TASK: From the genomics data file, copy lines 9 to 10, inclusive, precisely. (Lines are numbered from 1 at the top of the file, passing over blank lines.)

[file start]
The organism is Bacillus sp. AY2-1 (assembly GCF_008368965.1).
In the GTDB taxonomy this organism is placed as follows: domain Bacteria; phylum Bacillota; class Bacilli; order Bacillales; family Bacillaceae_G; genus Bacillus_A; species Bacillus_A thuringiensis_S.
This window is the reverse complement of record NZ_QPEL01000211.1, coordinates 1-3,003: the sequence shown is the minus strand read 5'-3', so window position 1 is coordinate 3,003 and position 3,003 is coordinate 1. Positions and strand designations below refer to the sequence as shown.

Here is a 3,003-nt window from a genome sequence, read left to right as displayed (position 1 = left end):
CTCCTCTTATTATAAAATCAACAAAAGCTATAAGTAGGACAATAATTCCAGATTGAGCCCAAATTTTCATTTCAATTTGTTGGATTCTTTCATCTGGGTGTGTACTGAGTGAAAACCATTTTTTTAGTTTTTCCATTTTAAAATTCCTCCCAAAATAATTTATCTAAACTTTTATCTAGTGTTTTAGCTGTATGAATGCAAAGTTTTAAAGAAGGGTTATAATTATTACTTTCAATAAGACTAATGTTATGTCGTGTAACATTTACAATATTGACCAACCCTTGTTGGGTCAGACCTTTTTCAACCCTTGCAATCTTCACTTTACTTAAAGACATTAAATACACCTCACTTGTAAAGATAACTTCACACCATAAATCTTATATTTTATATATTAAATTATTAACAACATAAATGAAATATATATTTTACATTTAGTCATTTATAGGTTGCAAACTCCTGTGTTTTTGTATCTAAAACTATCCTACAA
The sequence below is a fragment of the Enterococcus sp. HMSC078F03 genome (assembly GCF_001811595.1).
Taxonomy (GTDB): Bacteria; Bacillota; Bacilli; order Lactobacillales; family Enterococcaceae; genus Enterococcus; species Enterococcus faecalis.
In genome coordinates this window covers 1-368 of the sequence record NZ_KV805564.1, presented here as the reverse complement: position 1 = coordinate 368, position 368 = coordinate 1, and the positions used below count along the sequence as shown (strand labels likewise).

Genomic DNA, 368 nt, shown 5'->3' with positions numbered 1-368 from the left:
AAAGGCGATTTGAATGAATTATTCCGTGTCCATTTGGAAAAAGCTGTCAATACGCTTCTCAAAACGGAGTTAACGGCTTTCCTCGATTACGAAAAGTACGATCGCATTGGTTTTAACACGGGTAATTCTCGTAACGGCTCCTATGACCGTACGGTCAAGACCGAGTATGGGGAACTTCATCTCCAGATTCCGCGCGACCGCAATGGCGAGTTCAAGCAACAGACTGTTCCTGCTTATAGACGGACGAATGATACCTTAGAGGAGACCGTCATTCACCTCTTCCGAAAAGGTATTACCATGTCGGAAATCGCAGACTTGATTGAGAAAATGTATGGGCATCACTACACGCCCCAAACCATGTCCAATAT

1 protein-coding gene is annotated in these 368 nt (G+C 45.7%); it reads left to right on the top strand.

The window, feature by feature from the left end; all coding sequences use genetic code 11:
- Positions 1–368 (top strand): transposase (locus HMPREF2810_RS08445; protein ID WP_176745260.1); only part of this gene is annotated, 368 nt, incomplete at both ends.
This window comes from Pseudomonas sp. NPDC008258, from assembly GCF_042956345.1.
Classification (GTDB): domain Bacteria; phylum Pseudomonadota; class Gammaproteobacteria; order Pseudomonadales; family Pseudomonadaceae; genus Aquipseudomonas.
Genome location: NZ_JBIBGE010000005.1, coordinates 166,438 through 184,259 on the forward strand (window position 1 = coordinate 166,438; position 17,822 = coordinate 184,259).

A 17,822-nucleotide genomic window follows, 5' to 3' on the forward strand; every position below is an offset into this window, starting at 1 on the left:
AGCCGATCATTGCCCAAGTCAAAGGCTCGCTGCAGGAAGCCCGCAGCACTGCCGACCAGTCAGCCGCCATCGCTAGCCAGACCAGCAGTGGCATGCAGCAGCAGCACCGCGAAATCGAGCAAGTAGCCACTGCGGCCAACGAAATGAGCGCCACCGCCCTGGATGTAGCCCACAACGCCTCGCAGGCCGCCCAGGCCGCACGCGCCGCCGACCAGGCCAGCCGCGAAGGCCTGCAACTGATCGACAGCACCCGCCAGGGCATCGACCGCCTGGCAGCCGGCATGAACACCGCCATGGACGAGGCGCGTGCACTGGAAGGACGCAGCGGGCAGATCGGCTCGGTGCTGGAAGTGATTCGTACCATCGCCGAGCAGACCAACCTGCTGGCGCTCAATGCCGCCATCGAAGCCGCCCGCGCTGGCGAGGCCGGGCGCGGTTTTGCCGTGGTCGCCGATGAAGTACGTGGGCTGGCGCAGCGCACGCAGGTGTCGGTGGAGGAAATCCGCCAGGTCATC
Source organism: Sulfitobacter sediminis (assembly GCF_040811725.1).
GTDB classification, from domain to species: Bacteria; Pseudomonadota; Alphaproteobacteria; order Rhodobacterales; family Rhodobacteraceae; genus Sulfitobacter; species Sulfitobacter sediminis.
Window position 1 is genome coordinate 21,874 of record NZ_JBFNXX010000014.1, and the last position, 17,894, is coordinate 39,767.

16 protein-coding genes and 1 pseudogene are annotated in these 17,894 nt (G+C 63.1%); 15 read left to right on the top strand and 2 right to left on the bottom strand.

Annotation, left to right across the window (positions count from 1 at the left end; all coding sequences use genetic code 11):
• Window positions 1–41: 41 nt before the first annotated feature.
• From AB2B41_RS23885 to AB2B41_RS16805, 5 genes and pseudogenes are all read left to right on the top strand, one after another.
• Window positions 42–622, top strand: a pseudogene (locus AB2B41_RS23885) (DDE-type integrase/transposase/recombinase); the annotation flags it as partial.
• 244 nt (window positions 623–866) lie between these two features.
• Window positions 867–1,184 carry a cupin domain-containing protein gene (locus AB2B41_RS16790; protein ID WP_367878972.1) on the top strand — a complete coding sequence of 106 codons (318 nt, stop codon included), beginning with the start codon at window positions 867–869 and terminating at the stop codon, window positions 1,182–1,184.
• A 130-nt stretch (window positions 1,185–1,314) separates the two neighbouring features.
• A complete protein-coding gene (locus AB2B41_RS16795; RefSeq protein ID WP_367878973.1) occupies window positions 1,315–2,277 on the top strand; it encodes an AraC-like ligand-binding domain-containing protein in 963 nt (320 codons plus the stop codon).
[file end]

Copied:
Genomic DNA, 368 nt, shown 5'->3' with positions numbered 1-368 from the left:
AAAGGCGATTTGAATGAATTATTCCGTGTCCATTTGGAAAAAGCTGTCAATACGCTTCTCAAAACGGAGTTAACGGCTTTCCTCGATTACGAAAAGTACGATCGCATTGGTTTTAACACGGGTAATTCTCGTAACGGCTCCTATGACCGTACGGTCAAGACCGAGTATGGGGAACTTCATCTCCAGATTCCGCGCGACCGCAATGGCGAGTTCAAGCAACAGACTGTTCCTGCTTATAGACGGACGAATGATACCTTAGAGGAGACCGTCATTCACCTCTTCCGAAAAGGTATTACCATGTCGGAAATCGCAGACTTGATTGAGAAAATGTATGGGCATCACTACACGCCCCAAACCATGTCCAATAT